'Considerable improvements have been made'
Commonwealth Games Federation chief Mike Fennell inspected the Games Village on Friday and said "considerable improvements" have been made there even as embattled the organisers continued their sprint against time to complete preparations for the October 3-14 event.
"It is good to be in Delhi, and the briefing I received from my CEO, Mike Hooper, last night, was that considerable improvements have been made within the Village, with further significant resources deployed by Delhi Chief Minister, Mrs Dikshit, to make good what was a concerning situation," Fennell said in a statement.
Fennell, accompanied by Organising Committee chairman Suresh Kalmadi, Secretary General Randhir Singh CGF CEO Mike Hooper, took stock of the arrangements at the athletes Village, which was dubbed "filthy and uninhabitable" by visiting international delegates a couple of days ago.
Image: A stray dog trots past a banner installed on a roadside near the Commonwealth Games village in New Delhi
Athletes arrive at Commonwealth Games
The first batch of athletes arrived in India for the Commonwealth Games on Friday, opting to stay at a hotel instead of unfinished, filthy accommodation as the future of the showcase event still hung in the balance.
Twenty-two members of the English men's hockey team arrived at New Delhi's new $2 billion international airport, ushered in by dozens of armed police.
They will stay at a hotel until at least Saturday before moving to the athletes village which, along with a bridge collapse and a suspected militant attack on two foreign visitors, have thrown the Games into crisis and proved a setback for India's efforts to showcase its modernity to the world.
Image: A member from England's team walks past Indian security personnel at the Delhi airport
'Our international image has taken a beating '
Environment Minister Jairam Ramesh complained about the organisation of the Games, echoing a chorus of international criticism that has seen many top sports stars boycott the Games due to shoddy construction, filth and fears of militant attacks.
"I think our international image has taken a beating and I hope we come out of it very quickly," Ramesh told Headlines Today in New York on Friday.
"We could have done without the embarrassment of this Commonwealth Games. It's embarrassing for our global image."
Image: Workers prepare their brooms before entering the Games village
Delhi Games estimated to have cost $6 billion
The Games, held every four years for mostly former British colonies, are estimated to have cost $6 billion. Asia's third largest economy, was awarded them in 2003 but did not begin proper preparations until two years ago.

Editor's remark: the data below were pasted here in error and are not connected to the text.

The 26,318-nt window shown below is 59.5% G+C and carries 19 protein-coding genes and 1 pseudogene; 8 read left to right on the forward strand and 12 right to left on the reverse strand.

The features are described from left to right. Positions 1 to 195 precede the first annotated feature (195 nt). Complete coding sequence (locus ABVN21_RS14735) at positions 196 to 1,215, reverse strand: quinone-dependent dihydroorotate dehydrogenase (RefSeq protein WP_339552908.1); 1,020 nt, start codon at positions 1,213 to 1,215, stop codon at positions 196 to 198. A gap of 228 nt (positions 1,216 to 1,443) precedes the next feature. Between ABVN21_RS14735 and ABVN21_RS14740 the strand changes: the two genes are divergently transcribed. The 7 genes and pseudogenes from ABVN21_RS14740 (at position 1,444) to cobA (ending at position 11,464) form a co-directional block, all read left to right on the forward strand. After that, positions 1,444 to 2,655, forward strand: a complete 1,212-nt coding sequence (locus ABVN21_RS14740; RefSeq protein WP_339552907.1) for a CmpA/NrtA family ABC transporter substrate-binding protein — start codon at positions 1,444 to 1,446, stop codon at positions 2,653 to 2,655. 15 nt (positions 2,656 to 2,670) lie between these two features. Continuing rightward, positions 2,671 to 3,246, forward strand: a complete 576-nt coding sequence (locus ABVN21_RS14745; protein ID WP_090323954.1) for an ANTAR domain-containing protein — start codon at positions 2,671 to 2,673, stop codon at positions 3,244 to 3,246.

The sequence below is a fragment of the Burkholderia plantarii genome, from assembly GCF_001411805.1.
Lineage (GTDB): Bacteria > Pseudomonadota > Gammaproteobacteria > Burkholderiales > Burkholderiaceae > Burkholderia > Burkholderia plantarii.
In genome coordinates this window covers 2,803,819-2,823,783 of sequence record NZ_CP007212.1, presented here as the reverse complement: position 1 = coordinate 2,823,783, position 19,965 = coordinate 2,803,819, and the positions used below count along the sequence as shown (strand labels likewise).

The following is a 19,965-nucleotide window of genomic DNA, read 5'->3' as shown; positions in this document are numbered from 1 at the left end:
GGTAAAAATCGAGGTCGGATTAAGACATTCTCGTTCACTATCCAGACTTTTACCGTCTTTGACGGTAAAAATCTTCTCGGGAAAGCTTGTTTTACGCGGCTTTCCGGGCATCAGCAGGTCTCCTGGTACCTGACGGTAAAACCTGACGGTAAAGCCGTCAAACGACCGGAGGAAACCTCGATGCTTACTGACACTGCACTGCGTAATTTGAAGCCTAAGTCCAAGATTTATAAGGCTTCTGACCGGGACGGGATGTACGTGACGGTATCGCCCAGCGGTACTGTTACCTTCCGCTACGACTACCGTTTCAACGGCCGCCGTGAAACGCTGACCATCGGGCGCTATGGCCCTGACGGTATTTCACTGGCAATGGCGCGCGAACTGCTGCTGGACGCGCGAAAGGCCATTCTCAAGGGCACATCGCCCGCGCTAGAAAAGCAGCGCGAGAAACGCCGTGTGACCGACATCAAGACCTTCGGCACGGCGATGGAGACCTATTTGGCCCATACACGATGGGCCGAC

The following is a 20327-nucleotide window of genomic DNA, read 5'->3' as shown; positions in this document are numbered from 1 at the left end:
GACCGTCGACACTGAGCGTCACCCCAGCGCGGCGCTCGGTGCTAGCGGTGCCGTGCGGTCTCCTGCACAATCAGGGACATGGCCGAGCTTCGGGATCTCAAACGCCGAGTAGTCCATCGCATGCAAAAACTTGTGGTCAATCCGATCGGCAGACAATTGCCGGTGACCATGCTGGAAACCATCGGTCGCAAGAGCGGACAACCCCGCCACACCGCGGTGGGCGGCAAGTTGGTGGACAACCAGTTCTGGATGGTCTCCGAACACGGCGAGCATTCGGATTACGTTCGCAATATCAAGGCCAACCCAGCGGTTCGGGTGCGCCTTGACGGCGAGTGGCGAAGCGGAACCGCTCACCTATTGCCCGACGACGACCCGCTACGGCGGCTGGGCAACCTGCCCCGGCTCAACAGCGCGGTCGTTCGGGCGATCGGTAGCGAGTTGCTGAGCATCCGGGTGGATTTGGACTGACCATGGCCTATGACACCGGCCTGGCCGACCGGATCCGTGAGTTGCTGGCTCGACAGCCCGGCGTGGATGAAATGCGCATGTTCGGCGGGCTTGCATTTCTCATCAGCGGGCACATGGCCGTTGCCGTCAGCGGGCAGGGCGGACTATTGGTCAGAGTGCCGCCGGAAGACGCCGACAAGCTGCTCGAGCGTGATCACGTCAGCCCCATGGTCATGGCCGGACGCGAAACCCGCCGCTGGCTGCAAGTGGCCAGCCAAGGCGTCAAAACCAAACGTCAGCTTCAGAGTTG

The Delhi Games may turn out to be the most compromised since a 1986 boycott of the Games in Britain, when 32 nations stayed away because of then Prime Minister Margaret Thatcher's government's position over apartheid South Africa.
The Australian and New Zealand prime ministers said they understood if their athletes decided not to take part.
But England said it would send 551 athletes to the Games because there were signs of improvement on the ground.
Kenya said it would send a 240-strong team after receiving security assurances from India, officials said, though several of its top athletes have withdrawn because of illness or fatigue.
Wales also gave its team the all-clear to go.
Image: A girl carrying a child stands outside her makeshift tent in front of the Games village
Children employed at Games construction sites
Cyclist Greg Henderson became the first New Zealand athlete to withdraw over concerns about health and security. A dengue fever epidemic has hit Delhi and two foreign visitors were shot and wounded by suspected militants in the city on Sunday.
Olympic cycling champion Geraint Thomas and three other Welsh riders also opted out of the Games.
India had hoped to use the Games to display its growing global economic and political influence, rivalling China.
Instead, they have become a major embarrassment for the government, which is trying to fend off criticism.
Reuters reporters have also seen children working at Games construction sites, despite it being illegal to employ minors.
Critics say the chaotic planning and execution of the Games highlight India's challenge of bringing many public sector infrastructure projects up to international standards.
Image: A child plays with a toy in front of the Games village
'Delhi Games security tightest ever'
New Zealand chef de mission Dave Currie, who made security his No 1 priority ahead of the October 3 start, said New Zealand's security appraisal hadn't been neglected, especially in the wake of last week's shooting in Delhi where two tourists were injured.
"It [security] is probably the thing that we have the most comfort in really at this moment of time. Certainly around the village and the systems we have seen there they are extraordinarily tight," Currie said from Delhi.
"We are in and out of the village a lot. The perimeter fence is strong and secure and there is a lot of police presence," he was quoted as saying by Stuff.co.nz.
Currie, a veteran administrator at Commonwealth Games and Olympics, described the personal inspection process as "the tightest I have seen anywhere".
"There are layers upon layers, upon layers. You put your bags through scanners, you are then electronically patted down and then physically patted down. It's pretty impressive really and the same levels are working at the games venues," he said.
Image: Indian police arrive at the Games Village